Walter Mitty is a man, and that’s really about it. He is a person who doesn’t so much defy description as fail to invite it; someone who fades into the background even when he’s alone. He works in the picture department of Life magazine, a once mighty publication that is now closing due to changing markets and passionless moneymen who can’t think outside a spreadsheet. There he fiddles about with negatives and goes unnoticed, even by the one person he’d care to pay attention, newly single accounts worker Cheryl (Kristen Wiig). But all that is just the outside. Inside Walter is a world of adventure and amazement. In his daydreams he’s the hero who leaps into a burning building to rescue a helpless dog; the brave mountaineer who marches to claim the girl; a warrior who battles bad guys on skyscrapers. Though all anyone else sees is a fortysomething man, staring into nothing. This is the story of turning his inside out.
This version of Walter Mitty is, like the 1947 Danny Kaye film, an adaptation of James Thurber’s 1939 short story, in so far as any feature-length movie can be an adaptation of a story with fewer than 2,000 words. Both take the premise of a man who escapes his own drabness with flights of fancy, and the fact someone else had the original idea should steal no credit from screenwriter Steve Conrad, who has built a plot on a single brick from Thurber. Thurber’s version of Mitty, who has settled for moments of daydreaming in a mundane life, is just the first 20 minutes. The rest, in which Mitty decides daydreaming is not enough, is all invented, and very well.
Mitty is a huge step for Ben Stiller as director. Playing the title character he is quiet and touching, devoid of his signature fits of anger, but he’s always been a talented actor. Compared to the other men who were, at various times, in the waiting room to play the title character — Jim Carrey, Mike Myers, Will Ferrell, Sacha Baron Cohen — Stiller is more naturally low-key, less of a show-off. It’s tough to imagine Baron Cohen or Myers doing the underplaying necessary for someone who’s the straight man in every encounter. Fine as he is in front of the camera, Stiller’s never been nearly this impressive behind it. His previous films, particularly the last three — The Cable Guy, Zoolander, Tropic Thunder — have a confident, if sometimes indulgent, comic structure and a large amount of cynicism. They would laugh at things — at the vacuous fashion industry or the self-important film industry — which is a fruitful position for comedy, because it risks very little, but here he’s sincere. Sincerity is difficult in modern cinema. If a single speck of falseness is evident then all deflates into schmaltz, and if you’re sincere without a hint of humour, everyone will go home bored and lectured. The Secret Life Of Walter Mitty is funny but not a comedy. Its laughs mostly come from the oddness of situations rather than jokes. Stiller clearly wants his audience to leave thinking and lifted, but not hectored. He’s striving for inspirational, and if you miss that by the smallest margin then you’re left looking hokey. You want to be a Jimmy Stewart movie, not a Robin Williams movie.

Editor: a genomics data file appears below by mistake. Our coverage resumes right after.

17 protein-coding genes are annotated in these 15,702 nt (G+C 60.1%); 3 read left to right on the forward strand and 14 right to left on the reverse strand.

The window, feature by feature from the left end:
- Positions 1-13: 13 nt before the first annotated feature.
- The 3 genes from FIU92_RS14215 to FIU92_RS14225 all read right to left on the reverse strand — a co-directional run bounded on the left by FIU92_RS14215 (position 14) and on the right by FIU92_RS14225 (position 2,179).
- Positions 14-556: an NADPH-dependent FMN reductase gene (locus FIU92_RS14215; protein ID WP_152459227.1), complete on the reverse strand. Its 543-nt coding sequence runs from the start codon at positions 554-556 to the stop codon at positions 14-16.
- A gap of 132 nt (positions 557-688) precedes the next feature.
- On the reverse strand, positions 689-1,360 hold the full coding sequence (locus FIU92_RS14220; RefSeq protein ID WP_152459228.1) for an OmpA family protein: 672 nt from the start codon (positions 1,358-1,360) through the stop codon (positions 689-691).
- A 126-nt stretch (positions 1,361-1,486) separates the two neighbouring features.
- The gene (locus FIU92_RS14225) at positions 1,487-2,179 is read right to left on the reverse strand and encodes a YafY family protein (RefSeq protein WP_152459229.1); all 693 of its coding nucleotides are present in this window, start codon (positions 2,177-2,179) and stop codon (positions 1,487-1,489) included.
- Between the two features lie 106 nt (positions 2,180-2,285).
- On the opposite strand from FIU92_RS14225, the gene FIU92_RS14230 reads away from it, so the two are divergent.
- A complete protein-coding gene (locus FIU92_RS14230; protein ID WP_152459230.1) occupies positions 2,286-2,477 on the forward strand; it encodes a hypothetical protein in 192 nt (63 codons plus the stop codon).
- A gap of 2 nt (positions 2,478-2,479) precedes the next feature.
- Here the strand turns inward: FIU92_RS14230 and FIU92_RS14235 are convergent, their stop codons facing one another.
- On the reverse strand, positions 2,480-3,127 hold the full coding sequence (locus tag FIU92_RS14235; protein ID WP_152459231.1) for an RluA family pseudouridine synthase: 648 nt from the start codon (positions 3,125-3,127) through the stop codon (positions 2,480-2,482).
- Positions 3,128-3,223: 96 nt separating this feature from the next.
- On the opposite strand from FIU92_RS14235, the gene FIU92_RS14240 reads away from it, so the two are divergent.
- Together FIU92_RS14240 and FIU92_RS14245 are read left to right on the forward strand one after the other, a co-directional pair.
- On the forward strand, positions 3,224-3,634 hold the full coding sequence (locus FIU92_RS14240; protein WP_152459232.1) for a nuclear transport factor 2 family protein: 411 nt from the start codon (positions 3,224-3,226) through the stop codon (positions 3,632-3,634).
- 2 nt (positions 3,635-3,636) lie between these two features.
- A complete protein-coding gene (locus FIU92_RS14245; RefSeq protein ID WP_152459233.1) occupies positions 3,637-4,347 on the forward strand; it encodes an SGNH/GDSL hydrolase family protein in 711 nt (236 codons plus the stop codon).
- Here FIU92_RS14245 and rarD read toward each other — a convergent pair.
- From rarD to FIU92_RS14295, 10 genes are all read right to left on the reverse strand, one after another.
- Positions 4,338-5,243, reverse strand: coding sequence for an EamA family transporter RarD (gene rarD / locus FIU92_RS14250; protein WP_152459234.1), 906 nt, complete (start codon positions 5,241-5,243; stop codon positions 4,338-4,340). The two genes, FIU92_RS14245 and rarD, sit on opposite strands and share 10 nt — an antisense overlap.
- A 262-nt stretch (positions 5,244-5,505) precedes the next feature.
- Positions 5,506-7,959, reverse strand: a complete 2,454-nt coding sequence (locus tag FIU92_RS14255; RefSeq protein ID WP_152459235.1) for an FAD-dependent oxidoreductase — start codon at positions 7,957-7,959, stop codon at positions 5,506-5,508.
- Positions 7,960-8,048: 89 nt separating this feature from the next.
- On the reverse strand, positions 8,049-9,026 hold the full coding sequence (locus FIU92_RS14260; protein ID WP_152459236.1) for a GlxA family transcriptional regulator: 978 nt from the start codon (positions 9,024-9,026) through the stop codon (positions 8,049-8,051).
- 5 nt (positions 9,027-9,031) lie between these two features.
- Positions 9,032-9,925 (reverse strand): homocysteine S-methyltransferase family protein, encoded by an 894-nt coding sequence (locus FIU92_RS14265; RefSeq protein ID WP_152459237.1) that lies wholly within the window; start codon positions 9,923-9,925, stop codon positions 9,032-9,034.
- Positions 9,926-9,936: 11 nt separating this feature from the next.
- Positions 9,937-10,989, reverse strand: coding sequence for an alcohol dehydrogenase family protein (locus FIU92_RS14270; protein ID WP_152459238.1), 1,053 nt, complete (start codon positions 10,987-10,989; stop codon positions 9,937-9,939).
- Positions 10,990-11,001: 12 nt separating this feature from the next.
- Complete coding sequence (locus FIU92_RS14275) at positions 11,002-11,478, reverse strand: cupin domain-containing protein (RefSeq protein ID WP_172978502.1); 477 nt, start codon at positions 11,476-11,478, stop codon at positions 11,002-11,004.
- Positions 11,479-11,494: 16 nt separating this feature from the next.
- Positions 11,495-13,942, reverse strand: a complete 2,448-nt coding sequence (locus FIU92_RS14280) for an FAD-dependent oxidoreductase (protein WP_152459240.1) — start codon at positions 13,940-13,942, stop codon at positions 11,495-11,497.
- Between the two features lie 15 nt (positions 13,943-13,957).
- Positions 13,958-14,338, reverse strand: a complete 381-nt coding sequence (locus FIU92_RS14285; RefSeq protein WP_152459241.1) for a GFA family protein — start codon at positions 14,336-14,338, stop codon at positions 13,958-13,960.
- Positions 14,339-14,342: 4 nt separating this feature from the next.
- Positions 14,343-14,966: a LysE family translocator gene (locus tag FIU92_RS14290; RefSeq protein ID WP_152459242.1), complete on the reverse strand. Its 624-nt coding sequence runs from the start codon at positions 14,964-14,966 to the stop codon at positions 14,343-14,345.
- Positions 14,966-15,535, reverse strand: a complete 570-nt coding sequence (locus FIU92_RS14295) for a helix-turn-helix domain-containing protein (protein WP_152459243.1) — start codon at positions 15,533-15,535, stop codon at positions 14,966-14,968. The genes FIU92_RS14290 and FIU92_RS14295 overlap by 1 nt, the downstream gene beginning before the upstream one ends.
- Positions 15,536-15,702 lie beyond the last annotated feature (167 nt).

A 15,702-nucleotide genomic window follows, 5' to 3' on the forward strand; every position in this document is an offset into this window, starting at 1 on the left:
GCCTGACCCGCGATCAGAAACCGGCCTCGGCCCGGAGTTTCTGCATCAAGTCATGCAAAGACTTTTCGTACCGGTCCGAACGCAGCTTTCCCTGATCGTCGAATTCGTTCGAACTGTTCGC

The reason it works is because Stiller keeps his eye on what Walter is after. The journey is huge but the goal is small; it won’t change the world, just his own. Walter’s path to a more interesting life begins when he sets himself a quest to track down a negative, sent to him by a reclusive photographer (Sean Penn, with a macho twinkle and magnificent hair) as “the quintessence of Life” and the perfect image for the magazine’s final cover. It’s lost before it even arrives. As the voyage grows, the play with fantasy changes. Early on, Walter’s daydreams will literally crash through into reality, such as in the beautiful moment when he, as a mountain climber, cracks through an office wall to romance Cheryl. But as the story develops and Walter begins an expedition to Greenland the fantasy becomes less heightened, until Walter’s own life becomes magic enough. The melding of imagined and real is done gently, without recourse to any ‘maybe it’s all in his head’ copping out. Stiller is, evidently, at heart just a big romantic.
There are times that he appears nervous about his ability to carry off a Big Film and he scuttles to comfortable ground, falling back on a cheap laugh. A Benjamin Button sequence could have come straight out of Tropic Thunder and its goofiness, while funny, sits clumsily. But Stiller has it. He’s up to the task. This is an intense workout for a director. There are action sequences (in the air, in the water and involving superpowers), there is romantic comedy, there is a touch of The Apartment-style corporate drama, there is a volcanic explosion and a bit with a shark. There’s a brilliant shot telling the history of a magazine with just a dash down a hall (it must be said that Stuart Dryburgh’s cinematography is wondrous throughout), and some ingenious use of text. It’s all very ‘look what I can do, Ma’, but comes off not as showing off so much as having fun playing. It would be no surprise if he now finds himself on the director shortlist for just about any big project looking for a steady hand.
Necessarily, though, it is not just a series of set-pieces; Stiller’s found a grasp on emotion he hasn’t shown before and a view on the world (a bit exasperated at the generation that photographs everything but looks at nothing). The most striking scene in the film is just two men, sitting on a ledge, watching the world and letting a moment disappear. The whimsy, gorgeous as it is, is all bonded together by the simplicity of a man who for all the wonders he sees, both inside and outside his own head, is just looking for a bit of reality that is his.